British Petroleum’s environmental scheme

A secondary school exhibition display on farming

In the atrium of the BP Building in Trinidad and Tobago, in front of Jacki Hinkson’s mural, an exhibition is set up in a typical fashion. Plinths are covered with a black mat tarp and from a quarter off the floor, a decorative pattern runs along the edge. Distracting as this may be, it is also cluttered with matted photographs. These are the photography winners from the BP competition on the theme of the Energy for Life in Trinidad and Tobago.

But one wonders if truly the winners reflected particularity on the theme. The photographs encompassed images found in farming and the natural environment. These included animals, details of flowers, birds and photographs capturing the sun as the source of life, perfectly composed in the centre of the photograph and not neglecting the flare off some individual. Some photos looked doctored and others seemed staged including the first prize winner, Ronald Chung with his photograph of a farmer sprinkling beads of water on a plant. Second and third place winners captured Pigeon Point at dust and a child running with a fish, respectively. The winner of the amateur level, Brian Batholomew snapped a candid portrait of children and the overall photograph attempted to reproduce a Karen Sylvester moment with light permeating through a bamboo patch. images quite apt for an annual report cover and for their archive of over 500 submissions to which they have the rights to.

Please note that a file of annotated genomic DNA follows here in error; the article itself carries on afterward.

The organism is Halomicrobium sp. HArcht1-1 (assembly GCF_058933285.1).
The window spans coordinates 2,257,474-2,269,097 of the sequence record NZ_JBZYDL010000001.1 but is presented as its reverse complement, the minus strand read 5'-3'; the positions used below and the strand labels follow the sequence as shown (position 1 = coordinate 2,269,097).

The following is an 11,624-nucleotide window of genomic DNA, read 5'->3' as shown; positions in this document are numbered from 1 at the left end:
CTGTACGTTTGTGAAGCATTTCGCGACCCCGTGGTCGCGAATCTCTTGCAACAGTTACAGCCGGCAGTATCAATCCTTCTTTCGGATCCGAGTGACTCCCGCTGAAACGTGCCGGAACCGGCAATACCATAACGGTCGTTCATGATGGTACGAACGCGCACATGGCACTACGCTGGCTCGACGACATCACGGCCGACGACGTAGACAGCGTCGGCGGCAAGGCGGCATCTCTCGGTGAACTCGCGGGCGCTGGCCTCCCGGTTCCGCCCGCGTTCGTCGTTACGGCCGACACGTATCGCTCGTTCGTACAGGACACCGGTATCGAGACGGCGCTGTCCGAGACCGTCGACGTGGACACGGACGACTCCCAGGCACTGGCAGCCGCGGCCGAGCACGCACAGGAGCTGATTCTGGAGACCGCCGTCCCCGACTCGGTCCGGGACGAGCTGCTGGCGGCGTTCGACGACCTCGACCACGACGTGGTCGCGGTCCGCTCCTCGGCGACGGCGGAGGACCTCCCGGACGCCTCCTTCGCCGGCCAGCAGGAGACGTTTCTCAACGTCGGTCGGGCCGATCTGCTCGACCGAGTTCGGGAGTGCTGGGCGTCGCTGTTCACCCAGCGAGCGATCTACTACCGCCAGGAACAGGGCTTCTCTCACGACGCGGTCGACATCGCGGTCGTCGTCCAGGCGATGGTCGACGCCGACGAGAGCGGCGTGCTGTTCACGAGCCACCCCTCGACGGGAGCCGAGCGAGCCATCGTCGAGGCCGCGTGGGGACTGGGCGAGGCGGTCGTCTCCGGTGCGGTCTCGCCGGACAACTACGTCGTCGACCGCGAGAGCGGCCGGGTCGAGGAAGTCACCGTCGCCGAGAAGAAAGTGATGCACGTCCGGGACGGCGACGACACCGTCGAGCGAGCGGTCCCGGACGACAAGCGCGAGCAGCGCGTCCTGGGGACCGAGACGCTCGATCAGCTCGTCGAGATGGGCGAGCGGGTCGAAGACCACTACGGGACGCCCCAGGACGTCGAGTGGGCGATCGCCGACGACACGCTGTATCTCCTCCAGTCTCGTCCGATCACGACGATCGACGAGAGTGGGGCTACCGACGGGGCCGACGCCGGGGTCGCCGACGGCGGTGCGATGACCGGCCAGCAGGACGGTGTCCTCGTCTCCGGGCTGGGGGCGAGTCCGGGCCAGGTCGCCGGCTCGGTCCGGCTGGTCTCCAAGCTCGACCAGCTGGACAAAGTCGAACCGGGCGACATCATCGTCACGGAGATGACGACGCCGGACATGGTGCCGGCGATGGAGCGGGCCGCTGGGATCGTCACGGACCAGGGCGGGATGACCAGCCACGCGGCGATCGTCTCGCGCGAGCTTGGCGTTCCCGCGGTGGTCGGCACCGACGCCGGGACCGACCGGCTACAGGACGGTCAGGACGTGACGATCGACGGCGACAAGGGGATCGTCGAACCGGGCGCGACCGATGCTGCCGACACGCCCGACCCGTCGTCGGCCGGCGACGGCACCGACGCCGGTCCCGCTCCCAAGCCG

This exhibition could have been reduced to only five pieces, and the winner should have deservedly been awarded to Mr. Batholomew for the warmth and human element from his work. Otherwise, the exhibition showed an overwhelming degree of literal meaning, void by the theme itself, Energy for Life, and the pun on Energy/ BP/TT was never explored. Photographs were reduced to clichés and photographers romanticized the notion that all is well in this never ending flow of oil in picture-perfect-moments. BPTT Photographic exhibition at the atrium of the BP Building, Port of Spain runs till 29 July, 2007.

Fuel of the future: Hydrogen /Water. And when the oil reserves are depleted, the island will sustain it self with the abundance of hydro-liquid called, We Sea.

thebookmann All Rights Reserved 2007

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